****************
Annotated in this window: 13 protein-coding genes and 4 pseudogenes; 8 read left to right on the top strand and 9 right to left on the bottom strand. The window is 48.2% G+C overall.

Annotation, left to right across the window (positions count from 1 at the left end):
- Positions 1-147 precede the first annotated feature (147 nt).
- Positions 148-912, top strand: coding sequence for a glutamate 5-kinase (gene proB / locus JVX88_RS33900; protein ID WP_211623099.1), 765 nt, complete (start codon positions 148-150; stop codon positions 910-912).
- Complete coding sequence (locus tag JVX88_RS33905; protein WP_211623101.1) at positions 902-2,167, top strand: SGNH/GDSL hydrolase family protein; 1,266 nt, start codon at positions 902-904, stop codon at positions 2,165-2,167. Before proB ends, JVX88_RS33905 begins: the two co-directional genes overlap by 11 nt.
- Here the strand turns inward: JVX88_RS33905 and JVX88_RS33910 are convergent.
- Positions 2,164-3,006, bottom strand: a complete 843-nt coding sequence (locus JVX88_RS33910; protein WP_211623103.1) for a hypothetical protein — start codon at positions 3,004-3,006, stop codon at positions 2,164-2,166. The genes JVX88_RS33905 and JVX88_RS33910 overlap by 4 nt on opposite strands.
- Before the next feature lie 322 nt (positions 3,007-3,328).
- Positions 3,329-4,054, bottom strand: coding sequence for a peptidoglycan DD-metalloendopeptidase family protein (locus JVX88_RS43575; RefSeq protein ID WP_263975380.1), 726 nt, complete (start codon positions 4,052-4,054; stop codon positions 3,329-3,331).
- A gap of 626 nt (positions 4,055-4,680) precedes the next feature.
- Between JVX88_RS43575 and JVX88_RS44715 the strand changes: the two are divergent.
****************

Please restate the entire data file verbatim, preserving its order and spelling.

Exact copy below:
Annotated in this window: 13 protein-coding genes and 4 pseudogenes; 8 read left to right on the top strand and 9 right to left on the bottom strand. The window is 48.2% G+C overall.

Annotation, left to right across the window (positions count from 1 at the left end):
- Positions 1-147 precede the first annotated feature (147 nt).
- Positions 148-912, top strand: coding sequence for a glutamate 5-kinase (gene proB / locus JVX88_RS33900; protein ID WP_211623099.1), 765 nt, complete (start codon positions 148-150; stop codon positions 910-912).
- Complete coding sequence (locus tag JVX88_RS33905; protein WP_211623101.1) at positions 902-2,167, top strand: SGNH/GDSL hydrolase family protein; 1,266 nt, start codon at positions 902-904, stop codon at positions 2,165-2,167. Before proB ends, JVX88_RS33905 begins: the two co-directional genes overlap by 11 nt.
- Here the strand turns inward: JVX88_RS33905 and JVX88_RS33910 are convergent.
- Positions 2,164-3,006, bottom strand: a complete 843-nt coding sequence (locus JVX88_RS33910; protein WP_211623103.1) for a hypothetical protein — start codon at positions 3,004-3,006, stop codon at positions 2,164-2,166. The genes JVX88_RS33905 and JVX88_RS33910 overlap by 4 nt on opposite strands.
- Before the next feature lie 322 nt (positions 3,007-3,328).
- Positions 3,329-4,054, bottom strand: coding sequence for a peptidoglycan DD-metalloendopeptidase family protein (locus JVX88_RS43575; RefSeq protein ID WP_263975380.1), 726 nt, complete (start codon positions 4,052-4,054; stop codon positions 3,329-3,331).
- A gap of 626 nt (positions 4,055-4,680) precedes the next feature.
- Between JVX88_RS43575 and JVX88_RS44715 the strand changes: the two are divergent.